Stocks in Canada’s largest market finished the day in the green on Thursday, as fears of a trade war with the United States began to dissolve, after President Donald Trump promised flexibility in dealing with the country's "real friends."
The S&P/TSX Composite Index collected 66.09 points to close Thursday at 15,538.70
The Canadian dollar eked forward 0.06 cents to 77.54 cents U.S.
In corporate news, WeedMD and Phivida have entered into a joint venture for cannabis-infused beverages. The new joint venture company, Cannabis Beverages Inc., will operate one of the first cannabis-infused beverage production facilities in Canada.
The joint venture partnership will focus on manufacturing, marketing and distribution of cannabinoid-infused beverages for the medical and future adult-use cannabis markets.
WeedMD shares docked eight cents, or 4%, to $1.93, while Phivida fell eight cents, or 5%, to $1.52 a share.
Tech stocks were the heroes of the day, particularly BlackBerry, up 44 cents, or 2.7%, to $16.57, while Constellation Software galloped $13.26, or 1.5%, to $885.95.
Shares of trade-sensitive auto parts and railroad companies recovered. Magna International fell off earlier highs to gain but one penny to $67.67 and Canadian National Railway was up 82 cents at $94.91
Financials also prospered, with Royal Bank picking up 81 cents to $101.37, while the Bank of Nova Scotia advanced 53 cents to $79.91.
Ivanhoe Mines suffered, along with other resource stocks doffing nine cents, or 2.9%, to $2.98. Franco-Nevada also got bruised by a retreat in metal prices, losing $3.87, or 4.3%, to $87.25.
Among gold concerns, Torex Gold slipped 32 cents, or 3.4%, to $9.17, while Rye Patch Gold surrendered seven cents, or 6.3%, to $1.05.
Energy stocks flagged, as Pine Cliff Energy faltered 1.8% to 28 cents.
Statistics Canada reported that Canadian municipalities issued $8.4 billion in building permits in January, up 5.6% following a 2.5% rise in December, due mostly to higher construction intentions for multi-family dwellings in Ontario.
The agency also reported that new house prices were unchanged for a second consecutive month.
Canada Mortgage and Housing Corporation said the trend in housing starts was 225,276 units in February, compared to 224,572 units in January.
The White House said Wednesday U.S. President Donald Trump plans to offer Canada and Mexico a 30-day exemption from planned tariffs on steel and aluminum imports, which could be extended based on progress in North American Free Trade Agreement talks
About 5% of Vancouver homes stood empty or underutilized in a city grappling with skyrocketing home prices and soaring rents, according to data released on Wednesday, making their owners subject to a so-called empty home tax.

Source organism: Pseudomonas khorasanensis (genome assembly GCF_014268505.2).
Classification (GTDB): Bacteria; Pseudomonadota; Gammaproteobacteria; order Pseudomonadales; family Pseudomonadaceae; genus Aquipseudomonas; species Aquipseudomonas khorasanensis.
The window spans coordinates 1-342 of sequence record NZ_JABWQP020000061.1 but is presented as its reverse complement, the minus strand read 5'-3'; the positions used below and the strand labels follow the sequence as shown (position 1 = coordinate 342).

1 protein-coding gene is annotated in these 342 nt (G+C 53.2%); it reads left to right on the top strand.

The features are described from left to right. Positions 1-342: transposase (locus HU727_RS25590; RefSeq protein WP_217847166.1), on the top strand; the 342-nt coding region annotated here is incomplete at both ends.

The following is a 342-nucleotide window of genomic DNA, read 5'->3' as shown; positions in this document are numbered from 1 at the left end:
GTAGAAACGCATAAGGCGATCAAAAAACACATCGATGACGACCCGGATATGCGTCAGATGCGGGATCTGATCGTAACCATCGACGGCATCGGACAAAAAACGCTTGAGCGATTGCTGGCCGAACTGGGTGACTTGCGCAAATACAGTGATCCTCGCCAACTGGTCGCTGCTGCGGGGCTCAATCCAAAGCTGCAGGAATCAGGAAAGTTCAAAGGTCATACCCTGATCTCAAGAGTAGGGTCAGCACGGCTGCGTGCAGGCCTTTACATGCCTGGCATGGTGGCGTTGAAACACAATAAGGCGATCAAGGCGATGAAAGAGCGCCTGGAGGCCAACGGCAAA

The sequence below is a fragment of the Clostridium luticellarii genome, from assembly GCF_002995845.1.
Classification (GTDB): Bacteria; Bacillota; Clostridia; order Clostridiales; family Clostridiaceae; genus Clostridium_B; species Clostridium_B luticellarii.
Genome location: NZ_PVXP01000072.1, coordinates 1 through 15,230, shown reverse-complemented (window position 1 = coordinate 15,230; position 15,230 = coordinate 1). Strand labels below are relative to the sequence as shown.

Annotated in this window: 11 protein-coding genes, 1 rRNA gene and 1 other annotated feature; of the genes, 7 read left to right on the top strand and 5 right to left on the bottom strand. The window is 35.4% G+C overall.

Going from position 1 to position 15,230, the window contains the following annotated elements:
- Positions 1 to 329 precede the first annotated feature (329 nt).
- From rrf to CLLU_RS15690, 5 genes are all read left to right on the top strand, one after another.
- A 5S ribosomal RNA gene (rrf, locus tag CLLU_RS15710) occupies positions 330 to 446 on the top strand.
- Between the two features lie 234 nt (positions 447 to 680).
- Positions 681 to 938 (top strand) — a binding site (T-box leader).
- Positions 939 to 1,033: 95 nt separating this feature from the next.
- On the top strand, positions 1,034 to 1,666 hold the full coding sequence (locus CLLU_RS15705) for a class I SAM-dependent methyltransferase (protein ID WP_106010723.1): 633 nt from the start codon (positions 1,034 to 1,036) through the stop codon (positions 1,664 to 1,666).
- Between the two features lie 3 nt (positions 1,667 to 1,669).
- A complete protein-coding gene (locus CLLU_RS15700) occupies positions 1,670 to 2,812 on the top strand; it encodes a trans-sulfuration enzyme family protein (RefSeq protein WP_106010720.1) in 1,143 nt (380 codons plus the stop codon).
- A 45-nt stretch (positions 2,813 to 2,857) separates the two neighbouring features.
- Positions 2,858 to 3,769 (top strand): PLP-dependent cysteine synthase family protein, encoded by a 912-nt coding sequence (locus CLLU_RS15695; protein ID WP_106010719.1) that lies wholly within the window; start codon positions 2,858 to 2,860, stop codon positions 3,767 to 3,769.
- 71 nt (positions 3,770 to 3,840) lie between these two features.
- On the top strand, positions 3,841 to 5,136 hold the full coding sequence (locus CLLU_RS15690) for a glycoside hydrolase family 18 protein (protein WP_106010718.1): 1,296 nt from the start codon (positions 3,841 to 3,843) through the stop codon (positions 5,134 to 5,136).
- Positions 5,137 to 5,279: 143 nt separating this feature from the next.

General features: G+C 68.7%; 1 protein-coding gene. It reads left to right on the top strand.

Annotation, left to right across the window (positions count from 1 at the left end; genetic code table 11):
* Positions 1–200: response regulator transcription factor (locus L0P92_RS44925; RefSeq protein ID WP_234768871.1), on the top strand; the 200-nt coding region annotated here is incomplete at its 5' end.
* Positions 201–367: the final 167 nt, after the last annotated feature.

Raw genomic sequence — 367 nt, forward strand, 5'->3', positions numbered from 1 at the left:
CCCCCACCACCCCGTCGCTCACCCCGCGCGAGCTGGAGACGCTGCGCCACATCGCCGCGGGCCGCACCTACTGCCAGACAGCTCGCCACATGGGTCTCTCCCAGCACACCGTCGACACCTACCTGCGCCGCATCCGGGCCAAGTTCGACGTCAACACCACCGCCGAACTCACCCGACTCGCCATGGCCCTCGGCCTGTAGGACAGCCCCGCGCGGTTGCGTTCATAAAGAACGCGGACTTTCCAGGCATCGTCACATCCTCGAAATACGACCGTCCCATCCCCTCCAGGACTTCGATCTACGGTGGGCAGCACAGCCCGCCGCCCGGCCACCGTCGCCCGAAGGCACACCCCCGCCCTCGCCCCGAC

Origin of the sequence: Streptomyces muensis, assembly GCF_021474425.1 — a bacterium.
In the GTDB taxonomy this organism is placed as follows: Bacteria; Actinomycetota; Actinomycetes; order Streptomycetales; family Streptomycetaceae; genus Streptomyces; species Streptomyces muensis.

The TSX Venture Exchange settled into the red 2.47 points Thursday to 829.47
Eight of the 12 TSX subgroups remained positive on the day, with information technology up 1.5%, industrials ahead 0.9%, and financials better by 0.6%.
The four laggards were led mostly by materials, down 1%, gold, off 0.5%, and energy, sliding 0.2%.
Stocks closed higher on Thursday after President Donald Trump implemented steel and aluminum import tariffs that excluded Canada and Mexico, two key U.S. trade partners.
The Dow Jones Industrials ended Thursday with gains of 93.85 points to 24,895.21
The S&P 500 gained 12.17 points to 2,738.97, with utilities and consumer staples as the best-performing sector.
The NASDAQ composite Index muscled higher 31.3 points to 7,427.95. The major averages alternated between gains and losses throughout the session.
The tariffs signed by Trump will take effect in 15 days and will exempt Canada and Mexico indefinitely. They also leave the door open for other countries to argue why they should also be exempt. The moves slap 10% and 25% charges on aluminum and steel imports, respectively.
Shares of U.S. Steel fell 2.9%, and Nucor dropped 2.7%, while Century Aluminum pulled back 7.5%. Boeing, a large metals user, saw its shares climb 0.5%.
In corporate news, Cigna announced it plans to buy Express Scripts for $67 billion in a cash-and-stock deal. Cigna would find a new partner in Express Scripts, after antitrust regulators last year denied a Cigna and Anthem combination as anti-competitive. Express Scripts shares rose more than 8% on the news.
In economic news, weekly jobless claims in the States increased by 21,000 to 231,000 last week, bouncing back from a 48-year low. Investors also looked ahead to the release of the U.S. Bureau of Labor Statistics' monthly jobs report.
Prices for the benchmark 10-year Treasury note got stronger, lowering yields to 2.86% from Wednesday’s 2.88%. Treasury prices and yields move in opposite directions.
Oil prices gave back 84 cents a barrel to $60.31 U.S.
Gold prices ditched five dollars to $1,322.60 U.S. an ounce.